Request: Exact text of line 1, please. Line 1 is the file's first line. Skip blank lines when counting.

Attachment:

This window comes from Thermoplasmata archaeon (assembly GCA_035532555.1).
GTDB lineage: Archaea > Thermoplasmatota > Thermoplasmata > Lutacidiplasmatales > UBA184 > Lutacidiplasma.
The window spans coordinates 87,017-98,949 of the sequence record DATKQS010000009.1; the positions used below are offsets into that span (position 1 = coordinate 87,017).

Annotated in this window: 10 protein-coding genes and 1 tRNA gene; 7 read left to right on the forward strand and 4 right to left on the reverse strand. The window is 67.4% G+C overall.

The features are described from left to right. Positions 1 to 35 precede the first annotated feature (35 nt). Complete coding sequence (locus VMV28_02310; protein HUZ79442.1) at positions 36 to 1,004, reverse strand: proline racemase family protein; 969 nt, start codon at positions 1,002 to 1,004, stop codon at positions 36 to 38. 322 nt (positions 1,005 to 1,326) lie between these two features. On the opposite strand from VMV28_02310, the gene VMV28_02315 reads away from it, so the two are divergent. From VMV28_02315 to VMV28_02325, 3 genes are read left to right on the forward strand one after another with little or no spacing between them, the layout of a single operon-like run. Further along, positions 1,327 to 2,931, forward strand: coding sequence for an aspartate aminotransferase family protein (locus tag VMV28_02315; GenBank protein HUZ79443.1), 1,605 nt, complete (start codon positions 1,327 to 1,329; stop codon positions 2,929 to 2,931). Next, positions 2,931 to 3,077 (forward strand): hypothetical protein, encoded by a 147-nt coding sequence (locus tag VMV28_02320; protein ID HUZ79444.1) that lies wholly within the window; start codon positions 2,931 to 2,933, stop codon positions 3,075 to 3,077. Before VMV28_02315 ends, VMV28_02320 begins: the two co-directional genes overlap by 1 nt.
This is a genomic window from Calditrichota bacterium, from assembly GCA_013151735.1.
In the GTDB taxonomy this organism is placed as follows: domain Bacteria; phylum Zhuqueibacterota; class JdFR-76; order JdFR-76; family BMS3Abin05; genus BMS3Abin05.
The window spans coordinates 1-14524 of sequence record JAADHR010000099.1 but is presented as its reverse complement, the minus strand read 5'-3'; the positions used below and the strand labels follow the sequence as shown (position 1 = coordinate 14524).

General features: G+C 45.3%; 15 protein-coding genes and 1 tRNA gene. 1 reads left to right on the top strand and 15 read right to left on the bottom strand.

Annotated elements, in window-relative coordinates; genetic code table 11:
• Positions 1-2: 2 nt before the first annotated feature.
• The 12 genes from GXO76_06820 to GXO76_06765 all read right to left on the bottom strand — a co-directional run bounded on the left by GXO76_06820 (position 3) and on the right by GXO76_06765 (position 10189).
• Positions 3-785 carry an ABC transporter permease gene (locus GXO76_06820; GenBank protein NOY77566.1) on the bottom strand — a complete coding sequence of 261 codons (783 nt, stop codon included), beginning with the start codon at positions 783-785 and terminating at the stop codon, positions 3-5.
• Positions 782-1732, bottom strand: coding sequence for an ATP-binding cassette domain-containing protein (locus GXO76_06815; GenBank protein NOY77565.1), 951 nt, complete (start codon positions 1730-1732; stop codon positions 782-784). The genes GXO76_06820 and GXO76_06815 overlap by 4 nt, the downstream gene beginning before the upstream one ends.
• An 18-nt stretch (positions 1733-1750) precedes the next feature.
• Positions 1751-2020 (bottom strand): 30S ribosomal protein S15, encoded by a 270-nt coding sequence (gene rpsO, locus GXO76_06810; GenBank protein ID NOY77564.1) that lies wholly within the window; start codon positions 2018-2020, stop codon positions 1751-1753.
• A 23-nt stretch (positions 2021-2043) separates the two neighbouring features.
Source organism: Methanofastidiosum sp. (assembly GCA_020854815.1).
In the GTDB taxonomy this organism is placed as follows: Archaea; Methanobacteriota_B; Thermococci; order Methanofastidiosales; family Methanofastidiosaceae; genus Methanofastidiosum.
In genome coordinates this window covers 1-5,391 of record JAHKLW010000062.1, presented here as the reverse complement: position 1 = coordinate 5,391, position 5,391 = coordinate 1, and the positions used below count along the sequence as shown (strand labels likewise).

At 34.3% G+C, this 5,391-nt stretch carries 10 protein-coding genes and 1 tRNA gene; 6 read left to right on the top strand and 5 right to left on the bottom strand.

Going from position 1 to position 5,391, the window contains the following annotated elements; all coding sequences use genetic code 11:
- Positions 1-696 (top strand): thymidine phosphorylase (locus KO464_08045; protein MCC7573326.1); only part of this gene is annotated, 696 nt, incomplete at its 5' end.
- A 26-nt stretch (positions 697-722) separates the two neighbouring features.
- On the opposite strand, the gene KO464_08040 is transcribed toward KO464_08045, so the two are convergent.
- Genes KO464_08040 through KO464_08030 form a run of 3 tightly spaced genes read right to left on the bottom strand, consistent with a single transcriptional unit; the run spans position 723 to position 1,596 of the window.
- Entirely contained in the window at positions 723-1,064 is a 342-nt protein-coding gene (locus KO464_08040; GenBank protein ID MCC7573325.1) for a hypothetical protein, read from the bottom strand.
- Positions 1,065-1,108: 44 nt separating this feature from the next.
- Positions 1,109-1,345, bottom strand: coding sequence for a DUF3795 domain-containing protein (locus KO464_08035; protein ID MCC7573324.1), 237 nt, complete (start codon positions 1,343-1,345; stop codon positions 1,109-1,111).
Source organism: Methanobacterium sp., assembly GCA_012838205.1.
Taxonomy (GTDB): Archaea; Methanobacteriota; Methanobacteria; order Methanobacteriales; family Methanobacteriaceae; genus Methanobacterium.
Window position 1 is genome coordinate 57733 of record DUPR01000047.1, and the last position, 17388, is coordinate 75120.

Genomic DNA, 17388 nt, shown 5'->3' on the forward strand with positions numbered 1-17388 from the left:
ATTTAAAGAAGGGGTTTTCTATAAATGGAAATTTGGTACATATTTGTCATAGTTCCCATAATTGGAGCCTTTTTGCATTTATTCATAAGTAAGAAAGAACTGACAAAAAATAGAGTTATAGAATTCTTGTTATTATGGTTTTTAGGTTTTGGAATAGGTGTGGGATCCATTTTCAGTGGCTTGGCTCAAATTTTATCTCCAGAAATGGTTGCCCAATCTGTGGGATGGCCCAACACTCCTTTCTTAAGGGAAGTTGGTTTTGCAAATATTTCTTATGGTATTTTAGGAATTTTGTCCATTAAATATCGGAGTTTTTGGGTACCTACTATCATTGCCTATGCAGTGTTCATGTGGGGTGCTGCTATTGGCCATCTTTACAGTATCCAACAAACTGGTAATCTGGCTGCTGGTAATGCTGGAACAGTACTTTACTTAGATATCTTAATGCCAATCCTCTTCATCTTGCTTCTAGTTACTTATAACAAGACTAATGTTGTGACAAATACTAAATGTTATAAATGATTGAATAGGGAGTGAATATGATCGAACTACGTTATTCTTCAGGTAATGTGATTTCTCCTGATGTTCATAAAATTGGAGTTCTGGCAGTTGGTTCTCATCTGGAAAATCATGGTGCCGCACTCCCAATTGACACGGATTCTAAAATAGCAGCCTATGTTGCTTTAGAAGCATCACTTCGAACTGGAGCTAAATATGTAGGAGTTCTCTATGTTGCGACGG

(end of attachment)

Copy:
This window comes from Thermoplasmata archaeon (assembly GCA_035532555.1).